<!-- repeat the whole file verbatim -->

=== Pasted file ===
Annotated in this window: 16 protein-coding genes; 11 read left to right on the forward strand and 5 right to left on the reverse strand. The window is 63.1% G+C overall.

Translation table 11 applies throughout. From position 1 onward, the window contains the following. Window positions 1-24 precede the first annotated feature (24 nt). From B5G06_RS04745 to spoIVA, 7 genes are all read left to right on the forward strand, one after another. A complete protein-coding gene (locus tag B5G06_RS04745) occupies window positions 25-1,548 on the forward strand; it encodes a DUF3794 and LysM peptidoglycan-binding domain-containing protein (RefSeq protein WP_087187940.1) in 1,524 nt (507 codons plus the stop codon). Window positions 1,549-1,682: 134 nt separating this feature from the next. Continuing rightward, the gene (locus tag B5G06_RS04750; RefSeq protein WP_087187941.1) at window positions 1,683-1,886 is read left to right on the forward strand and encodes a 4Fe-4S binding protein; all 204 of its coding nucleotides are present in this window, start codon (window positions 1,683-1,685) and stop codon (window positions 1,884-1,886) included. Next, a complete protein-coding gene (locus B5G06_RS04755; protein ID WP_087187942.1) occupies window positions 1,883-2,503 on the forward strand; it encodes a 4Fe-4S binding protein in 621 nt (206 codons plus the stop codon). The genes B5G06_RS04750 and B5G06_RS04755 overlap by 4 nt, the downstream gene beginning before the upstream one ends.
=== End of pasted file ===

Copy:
Annotated in this window: 16 protein-coding genes; 11 read left to right on the forward strand and 5 right to left on the reverse strand. The window is 63.1% G+C overall.

Translation table 11 applies throughout. From position 1 onward, the window contains the following. Window positions 1-24 precede the first annotated feature (24 nt). From B5G06_RS04745 to spoIVA, 7 genes are all read left to right on the forward strand, one after another. A complete protein-coding gene (locus tag B5G06_RS04745) occupies window positions 25-1,548 on the forward strand; it encodes a DUF3794 and LysM peptidoglycan-binding domain-containing protein (RefSeq protein WP_087187940.1) in 1,524 nt (507 codons plus the stop codon). Window positions 1,549-1,682: 134 nt separating this feature from the next. Continuing rightward, the gene (locus tag B5G06_RS04750; RefSeq protein WP_087187941.1) at window positions 1,683-1,886 is read left to right on the forward strand and encodes a 4Fe-4S binding protein; all 204 of its coding nucleotides are present in this window, start codon (window positions 1,683-1,685) and stop codon (window positions 1,884-1,886) included. Next, a complete protein-coding gene (locus B5G06_RS04755; protein ID WP_087187942.1) occupies window positions 1,883-2,503 on the forward strand; it encodes a 4Fe-4S binding protein in 621 nt (206 codons plus the stop codon). The genes B5G06_RS04750 and B5G06_RS04755 overlap by 4 nt, the downstream gene beginning before the upstream one ends.